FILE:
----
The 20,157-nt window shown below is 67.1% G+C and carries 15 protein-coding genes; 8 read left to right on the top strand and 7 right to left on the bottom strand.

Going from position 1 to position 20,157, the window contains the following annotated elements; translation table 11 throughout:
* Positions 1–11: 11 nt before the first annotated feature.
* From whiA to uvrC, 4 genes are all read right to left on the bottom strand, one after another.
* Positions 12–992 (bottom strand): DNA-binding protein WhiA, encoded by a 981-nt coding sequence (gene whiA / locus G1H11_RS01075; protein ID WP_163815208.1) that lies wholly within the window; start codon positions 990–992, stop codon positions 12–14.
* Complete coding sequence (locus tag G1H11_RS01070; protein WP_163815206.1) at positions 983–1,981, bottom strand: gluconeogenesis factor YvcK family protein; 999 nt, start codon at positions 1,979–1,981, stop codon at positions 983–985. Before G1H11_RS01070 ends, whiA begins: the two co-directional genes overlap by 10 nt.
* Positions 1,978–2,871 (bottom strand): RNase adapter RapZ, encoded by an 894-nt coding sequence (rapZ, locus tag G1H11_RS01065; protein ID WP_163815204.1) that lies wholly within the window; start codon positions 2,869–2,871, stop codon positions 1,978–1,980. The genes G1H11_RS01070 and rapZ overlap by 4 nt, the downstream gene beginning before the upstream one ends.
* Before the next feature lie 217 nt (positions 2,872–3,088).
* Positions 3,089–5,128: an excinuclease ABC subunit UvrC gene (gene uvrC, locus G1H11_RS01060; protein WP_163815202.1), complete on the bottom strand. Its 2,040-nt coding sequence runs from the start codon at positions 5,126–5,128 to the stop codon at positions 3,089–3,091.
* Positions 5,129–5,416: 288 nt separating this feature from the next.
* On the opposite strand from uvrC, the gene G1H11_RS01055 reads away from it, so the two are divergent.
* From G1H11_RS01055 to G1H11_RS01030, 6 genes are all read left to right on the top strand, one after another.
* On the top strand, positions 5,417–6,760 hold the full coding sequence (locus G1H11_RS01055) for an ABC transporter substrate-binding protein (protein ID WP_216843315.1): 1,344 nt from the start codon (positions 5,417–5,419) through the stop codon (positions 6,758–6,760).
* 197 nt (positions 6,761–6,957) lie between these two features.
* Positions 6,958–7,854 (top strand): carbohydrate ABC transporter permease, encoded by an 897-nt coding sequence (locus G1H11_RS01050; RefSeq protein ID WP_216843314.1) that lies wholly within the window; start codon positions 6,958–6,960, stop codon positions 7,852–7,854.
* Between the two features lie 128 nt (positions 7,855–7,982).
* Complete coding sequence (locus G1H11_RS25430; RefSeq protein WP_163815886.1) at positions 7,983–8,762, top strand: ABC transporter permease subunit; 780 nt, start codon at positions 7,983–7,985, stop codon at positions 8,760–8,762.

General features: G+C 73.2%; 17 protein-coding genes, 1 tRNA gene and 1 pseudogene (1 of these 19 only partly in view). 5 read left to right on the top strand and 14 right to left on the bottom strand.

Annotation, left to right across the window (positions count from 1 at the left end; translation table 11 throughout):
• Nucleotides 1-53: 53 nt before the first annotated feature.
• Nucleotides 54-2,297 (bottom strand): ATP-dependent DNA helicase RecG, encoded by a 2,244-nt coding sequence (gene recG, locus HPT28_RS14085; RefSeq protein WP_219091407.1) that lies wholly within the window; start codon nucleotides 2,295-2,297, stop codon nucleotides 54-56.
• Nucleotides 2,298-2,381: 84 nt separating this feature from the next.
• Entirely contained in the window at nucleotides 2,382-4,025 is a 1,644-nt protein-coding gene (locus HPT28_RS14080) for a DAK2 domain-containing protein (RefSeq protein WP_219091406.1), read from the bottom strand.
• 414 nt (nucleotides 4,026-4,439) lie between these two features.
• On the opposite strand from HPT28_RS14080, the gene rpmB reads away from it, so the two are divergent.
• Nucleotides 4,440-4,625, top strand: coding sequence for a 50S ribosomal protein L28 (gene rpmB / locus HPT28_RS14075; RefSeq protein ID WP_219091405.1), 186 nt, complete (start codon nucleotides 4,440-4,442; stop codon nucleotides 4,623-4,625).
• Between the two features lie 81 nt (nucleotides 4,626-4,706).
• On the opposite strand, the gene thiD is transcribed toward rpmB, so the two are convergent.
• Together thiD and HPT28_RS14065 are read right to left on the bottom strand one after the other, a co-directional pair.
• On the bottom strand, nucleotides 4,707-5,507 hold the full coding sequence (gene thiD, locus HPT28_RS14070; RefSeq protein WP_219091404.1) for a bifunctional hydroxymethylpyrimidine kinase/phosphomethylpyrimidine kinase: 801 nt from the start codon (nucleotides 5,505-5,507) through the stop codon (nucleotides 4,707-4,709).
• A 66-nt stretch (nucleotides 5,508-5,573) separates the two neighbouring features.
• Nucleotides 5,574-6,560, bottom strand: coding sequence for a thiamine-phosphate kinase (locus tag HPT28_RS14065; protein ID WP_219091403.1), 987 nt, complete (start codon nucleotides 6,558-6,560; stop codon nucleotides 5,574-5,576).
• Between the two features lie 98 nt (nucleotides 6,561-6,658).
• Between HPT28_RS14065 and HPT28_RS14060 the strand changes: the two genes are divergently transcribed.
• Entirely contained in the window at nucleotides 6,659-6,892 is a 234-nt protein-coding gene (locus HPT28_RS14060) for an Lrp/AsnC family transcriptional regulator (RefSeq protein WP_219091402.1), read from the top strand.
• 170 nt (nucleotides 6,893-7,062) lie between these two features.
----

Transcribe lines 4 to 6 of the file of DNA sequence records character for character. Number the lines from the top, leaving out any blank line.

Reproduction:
* From whiA to uvrC, 4 genes are all read right to left on the bottom strand, one after another.
* Positions 12–992 (bottom strand): DNA-binding protein WhiA, encoded by a 981-nt coding sequence (gene whiA / locus G1H11_RS01075; protein ID WP_163815208.1) that lies wholly within the window; start codon positions 990–992, stop codon positions 12–14.
* Complete coding sequence (locus tag G1H11_RS01070; protein WP_163815206.1) at positions 983–1,981, bottom strand: gluconeogenesis factor YvcK family protein; 999 nt, start codon at positions 1,979–1,981, stop codon at positions 983–985. Before G1H11_RS01070 ends, whiA begins: the two co-directional genes overlap by 10 nt.